Family caregivers face difficulty juggling caregiving responsibilities with paid work, due to the high demands of both (Good time to look at legislating parent-care leave, Nov 18). Unsurprisingly, many are forced to quit their jobs or reduce their working hours to cope with caregiving duties.
This was the case for about 67 per cent of the respondents in the Association of Women for Action and Research's (Aware) 2019 research on the conflict between caregiving and work for female caregivers to the elderly.
Even for those who employ migrant domestic workers to help, Aware's research shows that family caregivers are still primarily responsible for caregiving tasks. These include care navigation, arranging for medical appointments, speaking to care professionals and managing care costs.
While family caregivers who are working can take time off for caregiving, such leave tends to be unpaid, and is an insufficient solution. Last year, only one in five employers offered paid family care leave.
In Aware's research, caregivers expressed a fear of being penalised or dismissed from their jobs because too much time off may make them seem less committed to work. Since caregiving leave is mostly unpaid, those who do take it experience a significant loss in income.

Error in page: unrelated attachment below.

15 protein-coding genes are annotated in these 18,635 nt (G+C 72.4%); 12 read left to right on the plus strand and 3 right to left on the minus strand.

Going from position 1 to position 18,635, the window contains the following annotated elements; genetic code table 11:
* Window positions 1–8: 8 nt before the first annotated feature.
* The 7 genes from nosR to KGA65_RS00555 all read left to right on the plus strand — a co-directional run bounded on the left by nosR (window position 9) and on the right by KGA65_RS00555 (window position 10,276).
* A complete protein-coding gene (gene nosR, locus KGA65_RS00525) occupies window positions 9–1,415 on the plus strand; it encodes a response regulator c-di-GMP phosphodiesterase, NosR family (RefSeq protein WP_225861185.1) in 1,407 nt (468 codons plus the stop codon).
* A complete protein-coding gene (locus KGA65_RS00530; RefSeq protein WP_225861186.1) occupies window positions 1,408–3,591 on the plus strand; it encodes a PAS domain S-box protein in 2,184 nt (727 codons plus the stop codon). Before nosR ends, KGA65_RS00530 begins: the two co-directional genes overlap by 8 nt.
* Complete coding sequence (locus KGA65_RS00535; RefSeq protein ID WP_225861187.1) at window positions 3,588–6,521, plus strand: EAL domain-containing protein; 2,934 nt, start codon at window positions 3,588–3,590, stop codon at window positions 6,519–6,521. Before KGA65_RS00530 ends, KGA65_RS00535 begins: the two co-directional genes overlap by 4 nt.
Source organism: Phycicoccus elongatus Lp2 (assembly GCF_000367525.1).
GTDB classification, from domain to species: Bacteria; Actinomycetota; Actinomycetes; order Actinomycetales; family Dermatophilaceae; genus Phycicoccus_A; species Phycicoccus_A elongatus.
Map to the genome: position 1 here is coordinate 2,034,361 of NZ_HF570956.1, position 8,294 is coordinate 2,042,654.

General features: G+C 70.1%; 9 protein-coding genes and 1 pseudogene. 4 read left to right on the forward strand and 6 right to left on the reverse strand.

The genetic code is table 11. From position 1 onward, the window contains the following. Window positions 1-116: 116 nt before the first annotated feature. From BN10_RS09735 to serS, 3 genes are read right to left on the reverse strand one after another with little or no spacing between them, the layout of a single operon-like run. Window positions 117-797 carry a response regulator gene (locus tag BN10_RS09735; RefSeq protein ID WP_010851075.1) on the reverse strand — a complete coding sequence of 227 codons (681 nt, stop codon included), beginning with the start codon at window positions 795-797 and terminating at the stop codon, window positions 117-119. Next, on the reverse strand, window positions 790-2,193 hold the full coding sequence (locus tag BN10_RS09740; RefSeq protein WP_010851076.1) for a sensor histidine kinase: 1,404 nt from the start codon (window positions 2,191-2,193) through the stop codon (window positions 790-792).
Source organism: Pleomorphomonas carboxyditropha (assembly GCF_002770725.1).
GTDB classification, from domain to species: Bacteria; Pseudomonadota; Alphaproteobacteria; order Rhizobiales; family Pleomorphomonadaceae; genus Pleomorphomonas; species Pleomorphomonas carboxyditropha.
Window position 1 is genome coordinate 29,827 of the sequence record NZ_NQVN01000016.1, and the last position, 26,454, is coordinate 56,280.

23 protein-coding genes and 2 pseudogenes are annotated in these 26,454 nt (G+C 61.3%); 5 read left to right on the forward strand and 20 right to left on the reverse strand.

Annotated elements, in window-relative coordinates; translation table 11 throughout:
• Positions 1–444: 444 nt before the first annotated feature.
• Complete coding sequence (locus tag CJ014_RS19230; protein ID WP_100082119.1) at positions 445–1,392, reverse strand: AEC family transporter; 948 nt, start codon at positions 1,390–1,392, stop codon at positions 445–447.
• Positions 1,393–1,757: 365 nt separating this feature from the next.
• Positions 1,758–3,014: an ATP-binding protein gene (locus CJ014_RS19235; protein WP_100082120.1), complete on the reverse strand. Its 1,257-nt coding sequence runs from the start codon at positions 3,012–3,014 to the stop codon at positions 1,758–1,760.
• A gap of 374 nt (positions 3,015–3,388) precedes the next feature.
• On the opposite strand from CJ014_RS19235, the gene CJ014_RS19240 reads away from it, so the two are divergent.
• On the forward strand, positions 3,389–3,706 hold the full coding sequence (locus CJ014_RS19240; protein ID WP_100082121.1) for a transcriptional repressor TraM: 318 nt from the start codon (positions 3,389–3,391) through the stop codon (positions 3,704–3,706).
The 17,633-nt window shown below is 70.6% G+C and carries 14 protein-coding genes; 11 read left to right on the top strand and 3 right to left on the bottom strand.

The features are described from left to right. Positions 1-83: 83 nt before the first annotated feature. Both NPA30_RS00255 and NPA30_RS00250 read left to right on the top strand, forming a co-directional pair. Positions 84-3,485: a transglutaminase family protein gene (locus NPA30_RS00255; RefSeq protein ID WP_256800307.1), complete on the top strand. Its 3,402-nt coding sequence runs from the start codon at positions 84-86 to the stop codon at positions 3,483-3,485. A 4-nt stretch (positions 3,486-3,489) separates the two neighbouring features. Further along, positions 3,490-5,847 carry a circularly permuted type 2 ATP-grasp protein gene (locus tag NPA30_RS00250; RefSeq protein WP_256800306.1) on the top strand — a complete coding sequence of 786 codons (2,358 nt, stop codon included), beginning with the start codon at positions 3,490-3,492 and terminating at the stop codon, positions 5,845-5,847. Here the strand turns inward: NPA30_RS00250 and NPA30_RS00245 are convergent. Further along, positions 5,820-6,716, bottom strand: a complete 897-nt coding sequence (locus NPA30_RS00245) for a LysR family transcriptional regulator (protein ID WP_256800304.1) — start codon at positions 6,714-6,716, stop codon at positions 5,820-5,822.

Additionally, eligibility for caregiving leave - at least for those in companies that follow the Tripartite Standard on Unpaid Leave for Unexpected Care Needs - is limited to cases where caregiving recipients are hospitalised. But many caregivers tend to those who suffer from chronic illnesses (which can suddenly flare up), and those unable to perform activities of daily living. Caregivers are, thus, often forced to use their annual leave and forgo time off for themselves.
The call to review and potentially legislate parent-care leave for all is the right step forward, especially in view of Singapore's ageing population and growing workforce. We should legislate six days of paid eldercare leave, like the six days of childcare leave currently available. (Workers caring for both children and the elderly would therefore receive 12 days of paid leave.)
Paid care leave should be available to all workers and should be extended to all primary family caregivers regardless of their relationship to the care recipient. However, to keep business costs low for employers, the leave could be restricted to those living with their care recipients.
Family caregivers should be given the right amount of support in thanks for their dedication to their family and the labour force.
Association of Women for Action and Research